You could not know it by looking around today, but in the early 1900’s, Bisbee was the largest city between St. Louis and San Francisco. It’s rich mineral reserves made the community famous. The Mule Mountains that envelope the town gave up gold, silver, lead and zinc. However the mountains were mostly a storehouse of copper. Over eight billion pounds of copper were mined before the last of the mines shut down in the 1970’s.
Today, Bisbee’s saloons, hotels and other Victorian era architecture have been transformed into coffee shops, art galleries, gift shops and boutiques. There are no gunfights in the streets, scheduled daily, unlike many of the historic towns in the region. If you are interested in geology, a museum and a tour of a once-functional mine will be an enjoyable pastime.
Eclectic art shops are plentiful.
Bisbee is filled with older hotels, my favorite, and a great place for lunch, is the Copper Queen Hotel. The hotel’s roots are in mining. Built by the Phelps Dodge Company for investors and visiting dignitaries, the hotel was completed in 1902. Today, the building, complete with outside dining terraces, exudes turn-of-the-century charm.
If you are up for an adventure in overnight accommodations, you can stay at the Shady Dell. You need to call them for reservations well in advance. There is almost no chance you can get an accommodation if you just stop by.
What is special about this place that makes it so popular?
A motor home or travel trailer isn’t unique enough for you? How about a 1950’s era cabin cruiser?
Before the mines played out, the lifeblood of Bisbee was Phelps Dodge Corporation. The mining company built housing for workers, provided company stores and pretty much “ran the town.”
Today, the largest remnants of the mining era you can visit are the giant open pit mine called the Lavender Pit, named after Harrison M. Lavender, Vice-President and General Manager of Phelps Dodge Corporation.
The signature attraction in Bisbee is a tour of the Queen Mine. Closed to mining operations after it played out in 1943, the mine is now open for tourists to visit. A $13 bill will get you a ride almost 1000 feet into the mine and several hundred feet under the surface of the mountain into which the mine is dug.
Once you purchase your ticket, you are issued a hard hat, safety slicker, belt, mining flashlight and a red tag. The cables around our necks have a small flashlight on one end and a battery pack that is held in the belt they issued.
The tour guide is a retired miner, though he is certainly too young to have worked in the Queen Mine. He appears to know his mining equipment. He was entertaining and informative. This tour is a must.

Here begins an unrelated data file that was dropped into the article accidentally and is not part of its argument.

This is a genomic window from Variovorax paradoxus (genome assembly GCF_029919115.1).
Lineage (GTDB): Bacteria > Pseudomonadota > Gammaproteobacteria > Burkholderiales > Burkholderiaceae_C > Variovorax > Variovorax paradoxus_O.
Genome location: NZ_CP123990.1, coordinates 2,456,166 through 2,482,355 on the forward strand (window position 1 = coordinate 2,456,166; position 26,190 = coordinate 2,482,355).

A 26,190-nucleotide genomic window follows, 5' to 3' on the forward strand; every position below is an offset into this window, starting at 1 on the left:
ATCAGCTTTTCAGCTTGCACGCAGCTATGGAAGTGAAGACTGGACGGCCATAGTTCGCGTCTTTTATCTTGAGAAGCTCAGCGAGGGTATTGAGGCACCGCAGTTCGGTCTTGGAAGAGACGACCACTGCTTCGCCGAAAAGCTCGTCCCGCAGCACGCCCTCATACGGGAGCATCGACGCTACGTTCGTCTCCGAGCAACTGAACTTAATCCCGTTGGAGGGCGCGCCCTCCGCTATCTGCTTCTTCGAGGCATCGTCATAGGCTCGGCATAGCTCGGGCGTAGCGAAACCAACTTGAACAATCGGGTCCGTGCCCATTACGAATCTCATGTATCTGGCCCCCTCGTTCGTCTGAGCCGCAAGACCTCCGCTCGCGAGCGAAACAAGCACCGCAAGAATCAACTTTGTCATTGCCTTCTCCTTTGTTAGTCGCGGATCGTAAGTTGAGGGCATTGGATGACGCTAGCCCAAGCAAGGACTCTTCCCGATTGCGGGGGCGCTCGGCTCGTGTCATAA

At the mine entrance, we boarded a train, one of the trains miners used daily. The engine on this train, labeled #1, was put into service in 1928. I think we were given hard hats to keep from hurting ourselves when we stood up to get off the train. I banged my head more than once on the board that is directly above our seats.
After being warned about the closeness of the walls (hands and arms by our side), we were taken some 100 feet or so into the tunnel. The train stopped and those who felt claustrophobic were given the opportunity to leave the mine at this point, and be given a refund. There were no leavers on this trip.
Attempts to take photos inside the mine were mostly futile. I did grab a few shots at one of the several stopping points where we exited the train and were given a tour inside some of the working caverns. There are miles of tunnels throughout the mine. The guide was very descriptive about the safety measures used. One interesting item I learned is that they use pine to shore up areas of the mine because under stress, pine wood creaks and pops. Miners hearing the sound of pine cracking and popping knew to get the heck out of there, a collapse was imminent.
The mine is a cool 47 degrees F. year round. The yellow slicker is not enough to keep you warm. Be sure to bring at least a sweater or hoodie; you will be in the mine for over an hour. They offer five tours a day. Be at the mine about 30 minutes ahead of the scheduled tour to get your assigned mining gear.
The red tags issued to us at the beginning of the tour are actually artifacts of the original mining procedures. Miners would hang their tags on a board inside their mine work area. The last person out of the mine was the area boss. Woe be to the miner who forgot to pick up his tag when he left the mine for the day. Any tags left hanging when the shift boss was ready to leave, meant that there was still a miner inside. Search procedures would be started. You better have been missing inside the mine.
After our mining adventure, it was time for lunch. We headed to the Copper Queen Hotel and had a very good lunch (except for my french fries, which were basically inedible.) I should have had the fruit cup side. Lynn said it was very good.
After lunch, it was time to head for home. Bisbee is only about an hour or so south of I-10 on Arizona highway 80. Along the way, you can stop in Tombstone and visit the site of the OK Corral. In another post, I will tell you of our journey there.
Happy trails from Arizona!